“I thought, there has to be a place you can go if you have been in straight camp,” he says. “Somewhere you can be brought back into who you are and feel loved.”

It was an experience he really needed because, although Stabile identifies as gay, he says he felt like he didn’t quite fit in with the community after his experiences in reparative therapy, and after announcing he was straight on the Christian Broadcasting Network’s “The 700 Club.”

“I didn’t feel like I fit in the gay community, but I was not straight,” he said.
He says he found an online home at  BeyondExGay.com, where he first started to realize he was not alone, that there are many others like him who’ve been through the same process and “came out gay all over.”

“Love Actually is a place people can come to and know they are not alone, they are loved and loved by God,” Stabile says.

Read the whole article over at Dallas Voice.

Christine Bakke and I founded Beyond Ex-Gay in April 2007.  In addition to adding over 100 pages of content to the site we have  helped to organize gatherings for ex-gay survivors in Irvine, CA, Nashville, TN, Denver, CO, Memphis, TN and Barcelona, Catalonia. We are connecting with hundreds of ex-gay survivors in North America, Europe and beyond. Some of these feel it is important to publicly share their stories to serve as a witness of what they encountered and as a warning to others who are considering gay reparative therapy or ex-gay ministry for themselves or a loved one.  In so doing they are helping to reshape public discourse about these treatments and ministries.

If you have not done so yet, check out this Brian Murphy’s film about the first Ex-Gay Survivor conference which was sponsored by Beyond Ex-Gay and Soulforce:

The role of the Internet has helped tremendously in connecting ex-gay survivors with each other an in organizing our events and actions. I recently wrote in article for the Gay and Lesbian Review Worldwide about the power of the web in regards to former consumers of ex-gay treatments and therapies (See ‘Ex-gay’ survivors go on-line.) In addition to our website, Beyond Ex-Gay has a Facebook group with over 400 members in it, most of whom are ex-gay survivors. Over 500 people have contacted us directly through our website, some still in ex-gay programs looking for answers and honest information.

Over the past six months Christine has made a special focus to create the Beyond Ex-Gay Community, an on-line social networking site specifically for survivors to connect with each other about their ex-gay experiences and their recovery from them. No doubt you will hear more about this effort over the next few months.

The next ex-gay survivor gathering will be November 20, 2009 in West Palm Beach, FL. Beyond Ex-Gay will organize the gathering as a pre-conference event leading up to the Anti-Heterosexism Conference, an event sponsored by Soul Force, The National Black Justice Coalition, Truth Wins Out, Box Turtle Bulletin and Equality Florida. This same weekend NARTH, an organization that claims that something is wrong with LGBT people and that they must be fixed through therapy, will hold their annual conference also in West Palm Springs. Last year several of us ex-gay survivors along with allies gathered in front of the NARTH conference held in Denver, CO as public witnesses to the potential harm that comes from gay reparative therapy.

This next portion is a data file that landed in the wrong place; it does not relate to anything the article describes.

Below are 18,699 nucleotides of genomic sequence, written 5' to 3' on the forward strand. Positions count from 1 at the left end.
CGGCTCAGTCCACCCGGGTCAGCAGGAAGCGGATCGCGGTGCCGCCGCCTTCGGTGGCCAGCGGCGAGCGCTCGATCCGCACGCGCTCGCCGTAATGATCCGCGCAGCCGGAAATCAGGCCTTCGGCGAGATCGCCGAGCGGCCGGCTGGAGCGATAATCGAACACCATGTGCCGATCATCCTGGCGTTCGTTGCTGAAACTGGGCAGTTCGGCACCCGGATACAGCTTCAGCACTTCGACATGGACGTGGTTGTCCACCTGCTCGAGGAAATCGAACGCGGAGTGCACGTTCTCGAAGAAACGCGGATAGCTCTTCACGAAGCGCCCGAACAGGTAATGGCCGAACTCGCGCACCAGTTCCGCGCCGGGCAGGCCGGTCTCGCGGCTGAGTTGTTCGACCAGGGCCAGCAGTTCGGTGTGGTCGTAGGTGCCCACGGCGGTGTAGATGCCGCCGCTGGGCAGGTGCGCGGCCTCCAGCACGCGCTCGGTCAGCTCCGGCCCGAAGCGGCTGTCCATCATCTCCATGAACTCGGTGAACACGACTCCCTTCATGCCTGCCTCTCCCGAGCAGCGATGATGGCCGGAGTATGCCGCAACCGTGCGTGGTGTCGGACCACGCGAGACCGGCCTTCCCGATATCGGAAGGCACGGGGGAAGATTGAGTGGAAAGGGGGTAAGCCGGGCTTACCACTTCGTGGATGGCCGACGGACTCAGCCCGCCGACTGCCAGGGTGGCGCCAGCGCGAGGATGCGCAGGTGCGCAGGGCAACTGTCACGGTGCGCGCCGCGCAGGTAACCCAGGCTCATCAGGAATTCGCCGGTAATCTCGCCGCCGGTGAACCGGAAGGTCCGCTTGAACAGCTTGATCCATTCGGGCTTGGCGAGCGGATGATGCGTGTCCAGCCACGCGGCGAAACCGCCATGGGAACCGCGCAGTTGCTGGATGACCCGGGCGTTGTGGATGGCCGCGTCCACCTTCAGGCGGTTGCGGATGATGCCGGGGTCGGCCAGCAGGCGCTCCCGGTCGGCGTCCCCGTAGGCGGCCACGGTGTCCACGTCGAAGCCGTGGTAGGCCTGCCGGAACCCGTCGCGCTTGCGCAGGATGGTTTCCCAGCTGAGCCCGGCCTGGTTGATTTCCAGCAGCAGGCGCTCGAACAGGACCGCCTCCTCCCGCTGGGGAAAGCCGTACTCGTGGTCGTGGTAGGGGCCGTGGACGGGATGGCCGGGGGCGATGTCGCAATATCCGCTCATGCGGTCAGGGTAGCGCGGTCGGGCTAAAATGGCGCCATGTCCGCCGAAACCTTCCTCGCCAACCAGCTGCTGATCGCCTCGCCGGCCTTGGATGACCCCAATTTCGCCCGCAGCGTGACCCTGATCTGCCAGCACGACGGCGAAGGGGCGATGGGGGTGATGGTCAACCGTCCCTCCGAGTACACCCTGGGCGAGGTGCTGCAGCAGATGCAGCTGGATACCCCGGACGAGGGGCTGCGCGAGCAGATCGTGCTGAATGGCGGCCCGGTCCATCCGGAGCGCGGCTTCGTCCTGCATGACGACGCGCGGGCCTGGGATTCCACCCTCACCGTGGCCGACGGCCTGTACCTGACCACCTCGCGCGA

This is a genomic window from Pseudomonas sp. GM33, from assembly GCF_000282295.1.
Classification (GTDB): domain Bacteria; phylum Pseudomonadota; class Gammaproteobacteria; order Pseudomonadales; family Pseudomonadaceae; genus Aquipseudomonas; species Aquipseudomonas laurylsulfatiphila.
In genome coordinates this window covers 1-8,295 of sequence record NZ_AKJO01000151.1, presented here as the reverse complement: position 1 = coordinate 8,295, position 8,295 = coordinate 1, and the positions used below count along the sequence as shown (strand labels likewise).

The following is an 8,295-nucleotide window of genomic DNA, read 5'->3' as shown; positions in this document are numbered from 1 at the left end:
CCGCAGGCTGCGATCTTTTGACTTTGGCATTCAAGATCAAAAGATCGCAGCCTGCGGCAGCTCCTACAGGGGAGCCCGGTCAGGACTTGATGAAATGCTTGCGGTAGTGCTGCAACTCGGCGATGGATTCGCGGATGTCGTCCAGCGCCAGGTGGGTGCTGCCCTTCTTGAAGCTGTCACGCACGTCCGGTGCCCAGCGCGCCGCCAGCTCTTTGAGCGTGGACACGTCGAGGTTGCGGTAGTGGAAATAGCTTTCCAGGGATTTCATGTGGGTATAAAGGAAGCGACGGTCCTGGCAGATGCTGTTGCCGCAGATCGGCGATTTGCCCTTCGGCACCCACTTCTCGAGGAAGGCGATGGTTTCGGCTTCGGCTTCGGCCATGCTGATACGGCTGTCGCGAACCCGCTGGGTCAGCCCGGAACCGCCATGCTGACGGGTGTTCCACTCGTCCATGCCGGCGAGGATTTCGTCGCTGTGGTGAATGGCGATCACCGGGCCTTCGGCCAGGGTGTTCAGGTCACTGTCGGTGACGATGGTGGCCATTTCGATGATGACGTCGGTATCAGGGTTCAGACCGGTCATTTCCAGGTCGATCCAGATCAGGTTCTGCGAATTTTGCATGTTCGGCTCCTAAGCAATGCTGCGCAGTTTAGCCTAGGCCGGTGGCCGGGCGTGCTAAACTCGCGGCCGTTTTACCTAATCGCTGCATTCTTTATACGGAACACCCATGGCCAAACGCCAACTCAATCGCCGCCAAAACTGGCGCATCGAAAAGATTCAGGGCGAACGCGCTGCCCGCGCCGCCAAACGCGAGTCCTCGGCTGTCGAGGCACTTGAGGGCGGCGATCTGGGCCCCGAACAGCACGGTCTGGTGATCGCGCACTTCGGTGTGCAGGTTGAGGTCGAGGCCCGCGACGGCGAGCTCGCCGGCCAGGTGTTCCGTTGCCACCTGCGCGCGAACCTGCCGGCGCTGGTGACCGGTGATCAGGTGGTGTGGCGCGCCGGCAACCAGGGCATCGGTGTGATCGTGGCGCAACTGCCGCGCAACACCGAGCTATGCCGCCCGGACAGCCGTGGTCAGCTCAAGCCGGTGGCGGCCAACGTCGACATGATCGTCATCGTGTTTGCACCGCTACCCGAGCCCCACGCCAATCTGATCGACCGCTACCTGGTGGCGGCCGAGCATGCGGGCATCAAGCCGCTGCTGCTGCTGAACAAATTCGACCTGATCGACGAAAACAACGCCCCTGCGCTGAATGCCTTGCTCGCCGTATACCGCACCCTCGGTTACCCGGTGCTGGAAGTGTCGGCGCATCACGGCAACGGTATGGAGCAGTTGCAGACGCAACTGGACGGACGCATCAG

I am especially pleased with the Anti-Heterosexism theme that Soulforce and the rest of the organizers have chosen for the pro-LGBTQ conference. In the discussions about gay reparative therapy so much of the focus gets stuck on religion. We have some who seem to think that the conflict facing a person of faith who is also attracted to the same gender is primarily and exclusively a religious conflict.   They maintain a stunning oversight of the vast heterosexist infrastructure that exists in practically every level of society–religious as well as secular exerting daily pressure on LGBT people to straighten up and be gender normative.

The belief that fuels much of the desire to go straight is that heterosexuals are more valuable than gays or lesbians or bisexuals. Heterosexuality is still presented as the idealized norm through virtually every institution, film, pop song, government policy and print or TV ads. In its simplest terms the message pumped out day after day is that Straight is Great! and anything else is “less than,” suspect, evil. No sexual orientation is superior to another. Being honest about who you are and your orientation and gender identity is great and worthy of support. It is also worthy of representation in the media, religious institutions, and public policy.

It is thrilling to see all of this organizing and speaking out by ex-gay survivors and allies. The power of personal testimony brings healing and it brings change. At one time when someone mentioned ex-gay therapy, the average person would say, “Oh, that’s crazy; it’ll never work. How silly.” More and more people have begun to realize that not only does ex-gay therapy not work, it is completely unnecessary and most likely is dangerous to pursue. Dozens of ex-gay survivors have told their stories on-line through videos, news stories and more. I have a feeling many more will step up to share their stories–why they went ex-gay/what the ex-gay world looked like for them/what good, if any, they encountered/ and what costs (emotional, spiritual, financial, etc) they incurred.